On the Ball

Views and Reviews

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THE 'I LOVE LUCY'
50th ANNIVERSARY SPECIAL

A Review by Stuart Shostak

During the years I worked for Lucy's second husband, Gary Morton, he often quoted something that Desi Arnaz Sr. once told him to do when producing TV shows: "Stay where the money is - keep the show on Lucy."  For the most part, with just a few slight exceptions, CBS' 50th Anniversary of 'I Love Lucy' Special did just that, and it made for an evening of great entertainment.  The clips presented were terrific and the editing, pacing and presentation were fantastic.  It was a very fast two hours.  The show was well organized with several different "themed" segments such as friendship, family, and guest stars, and also included a not-overly-long history of the series by Whoopi Goldberg, along with footage from the long-lost Lucy feature (disguised as "rare lost footage of Desi doing the audience warm-up") that Dann Cahn recently discovered. (See separate story.)  Goldberg and Dick Van Dyke were more or less the hosts of the program, along with Lucie Arnaz and Desi Arnaz, Jr.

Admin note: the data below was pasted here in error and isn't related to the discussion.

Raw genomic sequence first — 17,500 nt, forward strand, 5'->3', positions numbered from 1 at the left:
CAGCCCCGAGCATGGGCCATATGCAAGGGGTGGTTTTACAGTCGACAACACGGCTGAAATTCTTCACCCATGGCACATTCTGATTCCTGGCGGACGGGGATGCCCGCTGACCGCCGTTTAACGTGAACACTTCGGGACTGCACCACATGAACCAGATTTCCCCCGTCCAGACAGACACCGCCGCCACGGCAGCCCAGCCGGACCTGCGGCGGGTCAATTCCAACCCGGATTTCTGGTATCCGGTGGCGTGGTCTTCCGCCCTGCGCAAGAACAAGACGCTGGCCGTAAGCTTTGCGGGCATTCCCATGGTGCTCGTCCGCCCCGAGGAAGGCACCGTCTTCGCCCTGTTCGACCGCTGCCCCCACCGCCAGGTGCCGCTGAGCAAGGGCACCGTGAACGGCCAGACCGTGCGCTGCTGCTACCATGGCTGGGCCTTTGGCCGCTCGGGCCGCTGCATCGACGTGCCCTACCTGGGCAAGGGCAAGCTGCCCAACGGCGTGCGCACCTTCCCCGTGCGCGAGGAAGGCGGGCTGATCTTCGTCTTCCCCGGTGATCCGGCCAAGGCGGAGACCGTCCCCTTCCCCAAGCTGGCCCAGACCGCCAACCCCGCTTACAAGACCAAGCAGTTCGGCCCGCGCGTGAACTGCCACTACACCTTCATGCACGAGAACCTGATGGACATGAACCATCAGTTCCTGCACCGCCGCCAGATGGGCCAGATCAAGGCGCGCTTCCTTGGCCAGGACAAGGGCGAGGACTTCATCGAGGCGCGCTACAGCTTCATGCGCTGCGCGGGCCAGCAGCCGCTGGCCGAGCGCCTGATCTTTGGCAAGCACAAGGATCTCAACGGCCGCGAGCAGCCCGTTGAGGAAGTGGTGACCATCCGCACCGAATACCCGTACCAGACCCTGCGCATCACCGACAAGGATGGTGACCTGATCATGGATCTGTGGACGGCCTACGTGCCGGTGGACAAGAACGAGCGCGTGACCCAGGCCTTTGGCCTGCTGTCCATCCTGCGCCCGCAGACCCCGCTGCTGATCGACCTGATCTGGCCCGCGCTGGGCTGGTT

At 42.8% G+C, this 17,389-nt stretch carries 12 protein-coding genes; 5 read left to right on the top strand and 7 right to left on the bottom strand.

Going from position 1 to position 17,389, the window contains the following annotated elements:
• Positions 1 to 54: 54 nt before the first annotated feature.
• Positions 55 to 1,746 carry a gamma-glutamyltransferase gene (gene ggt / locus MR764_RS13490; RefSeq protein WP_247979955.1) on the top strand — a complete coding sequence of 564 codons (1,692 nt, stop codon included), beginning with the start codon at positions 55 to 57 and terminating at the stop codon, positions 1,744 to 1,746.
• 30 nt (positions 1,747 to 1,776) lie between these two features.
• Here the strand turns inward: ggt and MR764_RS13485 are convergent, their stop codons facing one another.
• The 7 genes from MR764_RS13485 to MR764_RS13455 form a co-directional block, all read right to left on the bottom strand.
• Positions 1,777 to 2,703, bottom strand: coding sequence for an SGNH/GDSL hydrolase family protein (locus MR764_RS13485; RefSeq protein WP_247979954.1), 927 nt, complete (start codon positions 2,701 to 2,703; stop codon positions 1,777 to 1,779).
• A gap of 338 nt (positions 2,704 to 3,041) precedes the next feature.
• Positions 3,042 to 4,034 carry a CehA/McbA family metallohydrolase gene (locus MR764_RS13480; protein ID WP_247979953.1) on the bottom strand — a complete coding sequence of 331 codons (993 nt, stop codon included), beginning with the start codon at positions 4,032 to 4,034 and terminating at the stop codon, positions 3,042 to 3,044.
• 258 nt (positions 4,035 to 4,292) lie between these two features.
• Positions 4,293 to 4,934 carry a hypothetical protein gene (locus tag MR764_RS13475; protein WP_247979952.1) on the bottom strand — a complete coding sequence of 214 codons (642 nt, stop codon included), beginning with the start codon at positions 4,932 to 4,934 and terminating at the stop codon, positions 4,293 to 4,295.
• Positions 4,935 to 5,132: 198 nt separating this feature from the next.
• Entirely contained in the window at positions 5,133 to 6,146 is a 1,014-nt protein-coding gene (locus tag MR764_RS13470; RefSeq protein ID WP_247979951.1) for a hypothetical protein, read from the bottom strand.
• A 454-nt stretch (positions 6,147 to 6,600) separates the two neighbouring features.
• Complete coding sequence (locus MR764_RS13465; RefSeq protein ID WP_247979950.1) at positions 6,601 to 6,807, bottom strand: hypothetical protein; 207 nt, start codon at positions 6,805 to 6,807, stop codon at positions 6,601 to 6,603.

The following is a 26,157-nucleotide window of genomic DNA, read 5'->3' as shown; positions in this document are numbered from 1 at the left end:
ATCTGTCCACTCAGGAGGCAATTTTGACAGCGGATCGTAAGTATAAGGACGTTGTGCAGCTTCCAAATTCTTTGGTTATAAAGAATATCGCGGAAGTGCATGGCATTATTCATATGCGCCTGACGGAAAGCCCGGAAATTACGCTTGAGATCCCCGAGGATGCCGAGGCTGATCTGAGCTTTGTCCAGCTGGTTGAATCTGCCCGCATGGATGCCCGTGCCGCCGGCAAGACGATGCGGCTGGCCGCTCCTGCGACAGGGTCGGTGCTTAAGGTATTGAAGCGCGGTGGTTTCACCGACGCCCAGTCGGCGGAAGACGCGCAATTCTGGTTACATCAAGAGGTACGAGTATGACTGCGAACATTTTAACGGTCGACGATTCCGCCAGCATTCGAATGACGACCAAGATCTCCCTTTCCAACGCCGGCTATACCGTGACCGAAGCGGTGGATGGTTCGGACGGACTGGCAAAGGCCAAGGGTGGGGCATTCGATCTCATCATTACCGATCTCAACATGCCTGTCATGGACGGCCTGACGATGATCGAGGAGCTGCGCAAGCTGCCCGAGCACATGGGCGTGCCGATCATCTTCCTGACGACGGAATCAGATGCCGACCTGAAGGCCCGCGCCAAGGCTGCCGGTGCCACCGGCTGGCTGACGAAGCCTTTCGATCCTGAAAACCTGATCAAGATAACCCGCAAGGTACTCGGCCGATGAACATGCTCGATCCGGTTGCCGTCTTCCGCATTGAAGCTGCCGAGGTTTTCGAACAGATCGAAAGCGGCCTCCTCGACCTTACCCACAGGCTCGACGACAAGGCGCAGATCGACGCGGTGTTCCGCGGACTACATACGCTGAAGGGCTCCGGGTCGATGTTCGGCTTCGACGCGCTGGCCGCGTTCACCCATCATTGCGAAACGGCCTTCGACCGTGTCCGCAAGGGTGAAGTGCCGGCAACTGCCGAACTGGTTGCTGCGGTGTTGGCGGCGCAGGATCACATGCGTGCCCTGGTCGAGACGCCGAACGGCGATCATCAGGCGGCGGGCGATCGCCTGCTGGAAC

Desi at given moments throughout the broadcast seemed to look uncomfortable. This was especially true during a segment of the special that featured the siblings touring their mother's old home in Jamestown, NY.  Although he clearly seemed touched by what he saw, one got the feeling that he was not sure -- at least going in -- that he really wanted to be there. It was apparent that Lucie had either visited there before or had studied her mother's notes/memoirs. She showed Desi, his wife and stepdaughter around (a superimposed title never did display that the other women in the piece were Desi's family).  It was also a little "weird" to see Lucie and Desi Jr. holding hands while they were walking through the house and around the neighborhood.  Despite this, it was a nice tribute to their mother's roots, and later in the program, a similar tribute to their father was shown, along with two musical numbers.  One was a beautiful piece written by Desi Jr.'s musical partner Billy Hensche that featured the Arnaz siblings in top form singing with a wonderful accompaniment by Latino trumpeter Arturo Sandaval.  The other number was not so wonderful - an attempted recreation of Desi Sr.'s trademark "Babalu", which was recently recorded by Cuban American singer Jorge Moreno.  Moreno appeared to be singing it live here, although the number had a Here's Lucy style "lip-sync" feel to it, and  unfortunately Moreno is no Desi Sr.  It also included a terribly embarrassing background bongo performance by both Desi Jr. and Lucie.  Mercifully, what saved this segment were the frequent cutaways to clips of Desi Sr.'s various performances of the number during the course of the series.